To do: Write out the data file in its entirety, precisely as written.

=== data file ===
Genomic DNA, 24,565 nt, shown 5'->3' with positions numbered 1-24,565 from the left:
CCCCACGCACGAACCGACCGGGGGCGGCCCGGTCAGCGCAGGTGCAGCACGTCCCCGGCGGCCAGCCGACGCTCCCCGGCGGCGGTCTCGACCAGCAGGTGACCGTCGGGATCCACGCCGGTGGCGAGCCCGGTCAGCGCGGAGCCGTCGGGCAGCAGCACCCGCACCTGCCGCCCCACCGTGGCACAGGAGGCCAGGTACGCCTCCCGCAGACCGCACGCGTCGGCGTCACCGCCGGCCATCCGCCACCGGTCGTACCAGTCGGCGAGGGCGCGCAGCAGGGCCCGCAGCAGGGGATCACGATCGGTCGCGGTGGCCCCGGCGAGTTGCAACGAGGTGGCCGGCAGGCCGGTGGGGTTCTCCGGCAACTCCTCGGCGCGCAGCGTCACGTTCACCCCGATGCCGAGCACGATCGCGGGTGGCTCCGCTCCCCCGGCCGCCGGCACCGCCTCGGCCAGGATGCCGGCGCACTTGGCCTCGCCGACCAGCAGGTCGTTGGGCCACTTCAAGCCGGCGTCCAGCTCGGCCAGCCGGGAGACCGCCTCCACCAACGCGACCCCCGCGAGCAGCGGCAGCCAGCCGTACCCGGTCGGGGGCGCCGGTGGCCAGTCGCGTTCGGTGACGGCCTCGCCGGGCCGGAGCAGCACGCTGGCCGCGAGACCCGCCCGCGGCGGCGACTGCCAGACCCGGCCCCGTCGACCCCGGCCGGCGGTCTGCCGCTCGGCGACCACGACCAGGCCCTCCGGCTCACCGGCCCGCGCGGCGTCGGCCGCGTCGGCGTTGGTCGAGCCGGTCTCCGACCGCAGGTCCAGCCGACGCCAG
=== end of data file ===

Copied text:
Genomic DNA, 24,565 nt, shown 5'->3' with positions numbered 1-24,565 from the left:
CCCCACGCACGAACCGACCGGGGGCGGCCCGGTCAGCGCAGGTGCAGCACGTCCCCGGCGGCCAGCCGACGCTCCCCGGCGGCGGTCTCGACCAGCAGGTGACCGTCGGGATCCACGCCGGTGGCGAGCCCGGTCAGCGCGGAGCCGTCGGGCAGCAGCACCCGCACCTGCCGCCCCACCGTGGCACAGGAGGCCAGGTACGCCTCCCGCAGACCGCACGCGTCGGCGTCACCGCCGGCCATCCGCCACCGGTCGTACCAGTCGGCGAGGGCGCGCAGCAGGGCCCGCAGCAGGGGATCACGATCGGTCGCGGTGGCCCCGGCGAGTTGCAACGAGGTGGCCGGCAGGCCGGTGGGGTTCTCCGGCAACTCCTCGGCGCGCAGCGTCACGTTCACCCCGATGCCGAGCACGATCGCGGGTGGCTCCGCTCCCCCGGCCGCCGGCACCGCCTCGGCCAGGATGCCGGCGCACTTGGCCTCGCCGACCAGCAGGTCGTTGGGCCACTTCAAGCCGGCGTCCAGCTCGGCCAGCCGGGAGACCGCCTCCACCAACGCGACCCCCGCGAGCAGCGGCAGCCAGCCGTACCCGGTCGGGGGCGCCGGTGGCCAGTCGCGTTCGGTGACGGCCTCGCCGGGCCGGAGCAGCACGCTGGCCGCGAGACCCGCCCGCGGCGGCGACTGCCAGACCCGGCCCCGTCGACCCCGGCCGGCGGTCTGCCGCTCGGCGACCACGACCAGGCCCTCCGGCTCACCGGCCCGCGCGGCGTCGGCCGCGTCGGCGTTGGTCGAGCCGGTCTCCGACCGCAGGTCCAGCCGACGCCAG